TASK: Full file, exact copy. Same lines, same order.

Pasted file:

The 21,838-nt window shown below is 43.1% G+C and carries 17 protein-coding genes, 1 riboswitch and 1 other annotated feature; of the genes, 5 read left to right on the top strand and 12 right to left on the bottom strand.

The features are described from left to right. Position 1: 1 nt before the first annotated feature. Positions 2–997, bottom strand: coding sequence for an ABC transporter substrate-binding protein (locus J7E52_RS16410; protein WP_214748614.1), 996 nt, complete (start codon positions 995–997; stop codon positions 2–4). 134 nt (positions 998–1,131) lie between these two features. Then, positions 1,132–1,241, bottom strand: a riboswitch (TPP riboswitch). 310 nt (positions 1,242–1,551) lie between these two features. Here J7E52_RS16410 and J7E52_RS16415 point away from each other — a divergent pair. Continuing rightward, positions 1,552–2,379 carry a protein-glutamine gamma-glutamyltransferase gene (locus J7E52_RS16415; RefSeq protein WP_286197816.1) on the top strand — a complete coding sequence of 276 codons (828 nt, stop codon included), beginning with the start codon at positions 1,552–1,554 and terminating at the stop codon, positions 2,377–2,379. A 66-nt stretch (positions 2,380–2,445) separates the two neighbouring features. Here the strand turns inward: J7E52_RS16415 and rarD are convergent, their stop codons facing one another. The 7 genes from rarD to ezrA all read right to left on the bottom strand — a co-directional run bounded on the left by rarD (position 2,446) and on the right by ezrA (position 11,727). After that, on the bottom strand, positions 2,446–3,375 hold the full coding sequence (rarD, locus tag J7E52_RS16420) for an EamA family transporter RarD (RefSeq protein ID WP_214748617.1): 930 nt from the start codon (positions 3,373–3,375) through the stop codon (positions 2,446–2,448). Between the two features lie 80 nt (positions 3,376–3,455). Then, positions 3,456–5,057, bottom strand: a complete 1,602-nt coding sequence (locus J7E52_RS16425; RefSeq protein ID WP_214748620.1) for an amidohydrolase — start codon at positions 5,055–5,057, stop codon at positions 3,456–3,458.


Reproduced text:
The 21,838-nt window shown below is 43.1% G+C and carries 17 protein-coding genes, 1 riboswitch and 1 other annotated feature; of the genes, 5 read left to right on the top strand and 12 right to left on the bottom strand.

The features are described from left to right. Position 1: 1 nt before the first annotated feature. Positions 2–997, bottom strand: coding sequence for an ABC transporter substrate-binding protein (locus J7E52_RS16410; protein WP_214748614.1), 996 nt, complete (start codon positions 995–997; stop codon positions 2–4). 134 nt (positions 998–1,131) lie between these two features. Then, positions 1,132–1,241, bottom strand: a riboswitch (TPP riboswitch). 310 nt (positions 1,242–1,551) lie between these two features. Here J7E52_RS16410 and J7E52_RS16415 point away from each other — a divergent pair. Continuing rightward, positions 1,552–2,379 carry a protein-glutamine gamma-glutamyltransferase gene (locus J7E52_RS16415; RefSeq protein WP_286197816.1) on the top strand — a complete coding sequence of 276 codons (828 nt, stop codon included), beginning with the start codon at positions 1,552–1,554 and terminating at the stop codon, positions 2,377–2,379. A 66-nt stretch (positions 2,380–2,445) separates the two neighbouring features. Here the strand turns inward: J7E52_RS16415 and rarD are convergent, their stop codons facing one another. The 7 genes from rarD to ezrA all read right to left on the bottom strand — a co-directional run bounded on the left by rarD (position 2,446) and on the right by ezrA (position 11,727). After that, on the bottom strand, positions 2,446–3,375 hold the full coding sequence (rarD, locus tag J7E52_RS16420) for an EamA family transporter RarD (RefSeq protein ID WP_214748617.1): 930 nt from the start codon (positions 3,373–3,375) through the stop codon (positions 2,446–2,448). Between the two features lie 80 nt (positions 3,376–3,455). Then, positions 3,456–5,057, bottom strand: a complete 1,602-nt coding sequence (locus J7E52_RS16425; RefSeq protein ID WP_214748620.1) for an amidohydrolase — start codon at positions 5,055–5,057, stop codon at positions 3,456–3,458.